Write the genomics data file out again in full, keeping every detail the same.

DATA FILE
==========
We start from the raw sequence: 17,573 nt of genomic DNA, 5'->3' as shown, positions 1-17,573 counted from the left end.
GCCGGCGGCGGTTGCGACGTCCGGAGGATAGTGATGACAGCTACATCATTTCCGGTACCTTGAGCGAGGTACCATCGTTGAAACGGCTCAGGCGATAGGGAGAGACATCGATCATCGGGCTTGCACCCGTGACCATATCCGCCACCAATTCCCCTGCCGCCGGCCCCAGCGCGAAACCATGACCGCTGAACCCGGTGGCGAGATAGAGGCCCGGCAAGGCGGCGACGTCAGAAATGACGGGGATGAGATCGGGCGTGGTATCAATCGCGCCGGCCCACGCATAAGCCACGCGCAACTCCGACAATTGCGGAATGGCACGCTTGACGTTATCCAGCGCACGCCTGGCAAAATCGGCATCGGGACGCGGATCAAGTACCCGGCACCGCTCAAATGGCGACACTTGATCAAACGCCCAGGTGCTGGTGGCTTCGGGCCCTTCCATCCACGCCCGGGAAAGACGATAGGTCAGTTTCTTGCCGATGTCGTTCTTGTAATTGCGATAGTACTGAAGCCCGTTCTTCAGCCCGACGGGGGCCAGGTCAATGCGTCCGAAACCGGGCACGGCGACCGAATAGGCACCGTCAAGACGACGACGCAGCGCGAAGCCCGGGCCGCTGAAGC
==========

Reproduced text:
We start from the raw sequence: 17,573 nt of genomic DNA, 5'->3' as shown, positions 1-17,573 counted from the left end.
GCCGGCGGCGGTTGCGACGTCCGGAGGATAGTGATGACAGCTACATCATTTCCGGTACCTTGAGCGAGGTACCATCGTTGAAACGGCTCAGGCGATAGGGAGAGACATCGATCATCGGGCTTGCACCCGTGACCATATCCGCCACCAATTCCCCTGCCGCCGGCCCCAGCGCGAAACCATGACCGCTGAACCCGGTGGCGAGATAGAGGCCCGGCAAGGCGGCGACGTCAGAAATGACGGGGATGAGATCGGGCGTGGTATCAATCGCGCCGGCCCACGCATAAGCCACGCGCAACTCCGACAATTGCGGAATGGCACGCTTGACGTTATCCAGCGCACGCCTGGCAAAATCGGCATCGGGACGCGGATCAAGTACCCGGCACCGCTCAAATGGCGACACTTGATCAAACGCCCAGGTGCTGGTGGCTTCGGGCCCTTCCATCCACGCCCGGGAAAGACGATAGGTCAGTTTCTTGCCGATGTCGTTCTTGTAATTGCGATAGTACTGAAGCCCGTTCTTCAGCCCGACGGGGGCCAGGTCAATGCGTCCGAAACCGGGCACGGCGACCGAATAGGCACCGTCAAGACGACGACGCAGCGCGAAGCCCGGGCCGCTGAAGC